Skip Navigation LinksHome > May 2006 - Volume 42 - Issue 5 > THE DIAGNOSTIC VALUE OF ATOPY PATCH TEST AND SKIN PRICK TEST...
Journal of Pediatric Gastroenterology & Nutrition:
Notices: 39th Annual Meeting of the European Society for Pediatric Gastroenterology, Hepatology and Nutrition Dresden, Germany, June 7-10, 2006: Abstracts: PG3-19

THE DIAGNOSTIC VALUE OF ATOPY PATCH TEST AND SKIN PRICK TESTIN LATE-PHASE CLINICAL REACTIONS TO FOOD IN CHILDREN WITH ATOPIC DERMATITIS

Francavilla, R1; Lorè, M2; Leone, M2; Miniello, V2; Fanelli, M3; De Canio, A2; Armenio, L2; Brunetti, L2

Free Access
Article Outline
Collapse Box

Author Information

1UO Maggiore Dipartimento Biomedicina eta Evolutiva, Bari, Italy;

2CIRGEEE Dipartimento Biomedicina eta Evolutiva, Bari, Italy; and

3Dipartimento di Statistica Università di Bari, Bari, Italy.

Back to Top | Article Outline

Aim:

To compare Atopy Patch Test (APT) and Skin Prick Test (SPT) to double blind placebo-controlled food challenges (DBPCFCs) for late-phase reactions to milk, egg and wheat in children with atopic dermatitis (AD).

Back to Top | Article Outline

Methods:

All the 131 consecutive children [(80 M (61%); median age: 44 mo (range 4 to 151 mo)] with AD and suspected of late-phase food-related clinical symptoms were investigated with SPT, APT and DBPCFCs.

Back to Top | Article Outline

Results:

Overall, we performed 512 DBPCFCs (256 with food: 85 milk, 100 egg, 71 wheat) and 77 (15%; all with food) were positive [33 for cow's milk (38%; 17 late); 40 for egg (40%; 13 late) and 4 for wheat (6%; 3 late). APT resulted positive for milk in 23 children (18,6%), for egg in 42 (33,6%) and for wheat in 7 (5,5%) while SPT were positive for milk in 26 (19,8%), for egg in 68 (51,9%) and for wheat in 6 (4,6%). The SS, SP, PPV and NPV of SPT and APT in assessing a late phase reaction to food are shown in the table.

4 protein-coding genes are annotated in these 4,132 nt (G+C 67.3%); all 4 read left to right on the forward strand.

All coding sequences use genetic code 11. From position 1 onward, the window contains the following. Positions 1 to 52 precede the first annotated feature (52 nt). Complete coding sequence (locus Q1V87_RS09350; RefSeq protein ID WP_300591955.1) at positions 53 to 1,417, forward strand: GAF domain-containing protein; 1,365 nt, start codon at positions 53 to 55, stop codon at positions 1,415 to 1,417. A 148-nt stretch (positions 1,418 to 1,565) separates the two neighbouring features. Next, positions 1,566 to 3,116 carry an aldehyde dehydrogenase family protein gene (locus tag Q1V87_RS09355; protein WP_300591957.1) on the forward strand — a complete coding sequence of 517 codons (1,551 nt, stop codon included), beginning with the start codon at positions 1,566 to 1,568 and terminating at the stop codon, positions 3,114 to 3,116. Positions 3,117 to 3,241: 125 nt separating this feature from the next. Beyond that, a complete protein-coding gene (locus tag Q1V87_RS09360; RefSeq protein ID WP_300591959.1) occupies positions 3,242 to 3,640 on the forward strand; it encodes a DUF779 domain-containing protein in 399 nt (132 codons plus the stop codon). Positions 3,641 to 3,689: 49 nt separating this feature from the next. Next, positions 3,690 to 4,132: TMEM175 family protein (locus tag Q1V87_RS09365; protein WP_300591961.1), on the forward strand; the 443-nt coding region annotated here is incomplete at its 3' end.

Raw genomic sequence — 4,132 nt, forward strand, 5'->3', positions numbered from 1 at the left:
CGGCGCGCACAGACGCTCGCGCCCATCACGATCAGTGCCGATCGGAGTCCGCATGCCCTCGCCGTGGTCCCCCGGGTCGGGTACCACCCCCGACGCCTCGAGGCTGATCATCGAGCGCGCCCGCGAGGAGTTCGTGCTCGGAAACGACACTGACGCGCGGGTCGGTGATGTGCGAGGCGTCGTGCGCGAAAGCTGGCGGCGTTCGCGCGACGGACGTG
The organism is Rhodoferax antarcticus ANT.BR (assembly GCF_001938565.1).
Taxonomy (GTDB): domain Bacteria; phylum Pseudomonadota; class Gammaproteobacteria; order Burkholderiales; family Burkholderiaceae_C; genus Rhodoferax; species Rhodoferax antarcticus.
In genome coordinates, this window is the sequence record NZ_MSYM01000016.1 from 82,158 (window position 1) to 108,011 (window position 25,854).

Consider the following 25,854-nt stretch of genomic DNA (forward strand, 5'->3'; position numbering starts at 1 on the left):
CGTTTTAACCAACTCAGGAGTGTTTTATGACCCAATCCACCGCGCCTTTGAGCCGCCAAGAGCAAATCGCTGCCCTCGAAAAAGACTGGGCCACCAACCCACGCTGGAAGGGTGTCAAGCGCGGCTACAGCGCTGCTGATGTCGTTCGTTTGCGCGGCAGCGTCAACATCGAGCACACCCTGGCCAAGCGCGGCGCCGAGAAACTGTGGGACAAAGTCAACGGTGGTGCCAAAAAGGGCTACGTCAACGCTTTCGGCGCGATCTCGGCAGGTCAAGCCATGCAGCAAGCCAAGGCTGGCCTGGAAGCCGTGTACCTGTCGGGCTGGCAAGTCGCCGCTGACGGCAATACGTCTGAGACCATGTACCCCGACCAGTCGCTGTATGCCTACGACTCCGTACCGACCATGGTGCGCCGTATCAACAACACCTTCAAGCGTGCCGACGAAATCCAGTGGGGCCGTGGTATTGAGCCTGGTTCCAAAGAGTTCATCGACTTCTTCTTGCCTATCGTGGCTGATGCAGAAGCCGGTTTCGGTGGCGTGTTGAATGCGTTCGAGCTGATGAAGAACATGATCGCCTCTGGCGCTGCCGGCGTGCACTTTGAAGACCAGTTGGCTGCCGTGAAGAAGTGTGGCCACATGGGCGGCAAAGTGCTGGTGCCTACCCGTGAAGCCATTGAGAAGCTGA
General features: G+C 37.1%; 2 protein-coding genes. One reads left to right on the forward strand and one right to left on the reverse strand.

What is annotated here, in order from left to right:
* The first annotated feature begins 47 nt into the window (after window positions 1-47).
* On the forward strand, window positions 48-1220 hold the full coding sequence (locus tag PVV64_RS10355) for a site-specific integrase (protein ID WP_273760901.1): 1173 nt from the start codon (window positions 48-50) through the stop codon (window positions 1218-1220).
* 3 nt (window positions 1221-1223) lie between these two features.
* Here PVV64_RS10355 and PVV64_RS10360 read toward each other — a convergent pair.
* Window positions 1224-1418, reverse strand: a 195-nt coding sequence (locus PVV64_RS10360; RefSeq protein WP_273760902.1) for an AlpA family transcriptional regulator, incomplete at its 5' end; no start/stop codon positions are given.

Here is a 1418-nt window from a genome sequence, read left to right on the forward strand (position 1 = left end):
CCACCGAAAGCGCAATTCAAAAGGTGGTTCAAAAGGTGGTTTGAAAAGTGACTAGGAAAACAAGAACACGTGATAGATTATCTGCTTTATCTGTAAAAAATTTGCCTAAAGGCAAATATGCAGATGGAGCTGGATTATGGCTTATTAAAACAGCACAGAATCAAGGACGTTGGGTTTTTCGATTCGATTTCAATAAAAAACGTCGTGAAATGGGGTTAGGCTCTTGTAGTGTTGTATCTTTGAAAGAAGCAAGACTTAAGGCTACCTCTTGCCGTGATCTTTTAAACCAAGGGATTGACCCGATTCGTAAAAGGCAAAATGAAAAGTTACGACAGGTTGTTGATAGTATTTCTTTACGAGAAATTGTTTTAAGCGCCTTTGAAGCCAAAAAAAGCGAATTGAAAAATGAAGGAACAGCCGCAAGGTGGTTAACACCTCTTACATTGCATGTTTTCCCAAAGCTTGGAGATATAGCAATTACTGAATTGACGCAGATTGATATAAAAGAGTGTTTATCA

Table. No caption av...
Image Tools

Logistic regression showed that SPT and APT were significantly associated with a late phase reactions to milk (OR = 3,7; 95%CI: 1-12 and OR = 4,4; 95%CI: 1-14 respectively) and both positive tests quadruplicates the risk of a positive challenge. However, only APT was predictive for late phase reactions to egg (OR = 11; 95%CI: 2-60) and wheat (OR = 5,4; 95%CI: 1-8).

Back to Top | Article Outline

Summary:

Our findings confirm that the APT may be a valuable additional tool in the diagnostic work-up of food allergy in children with AD because of its high specificity and sensibility for late-phase clinical reactions especially for egg and wheat but it can not replace DBPCFC.

Conclusion: APT identify children not at risk for late phase reactions to food however DBPCFC must be still considered the diagnostic gold standard test.

© 2006 Lippincott Williams & Wilkins, Inc.

Login

Article Tools

Images

Share

Connect With Us

 

 

Twitter

twitter.com/JPGNonline

 

Visit JPGN.org on your smartphone. Scan this code (QR reader app required) with your phone and be taken directly to the site.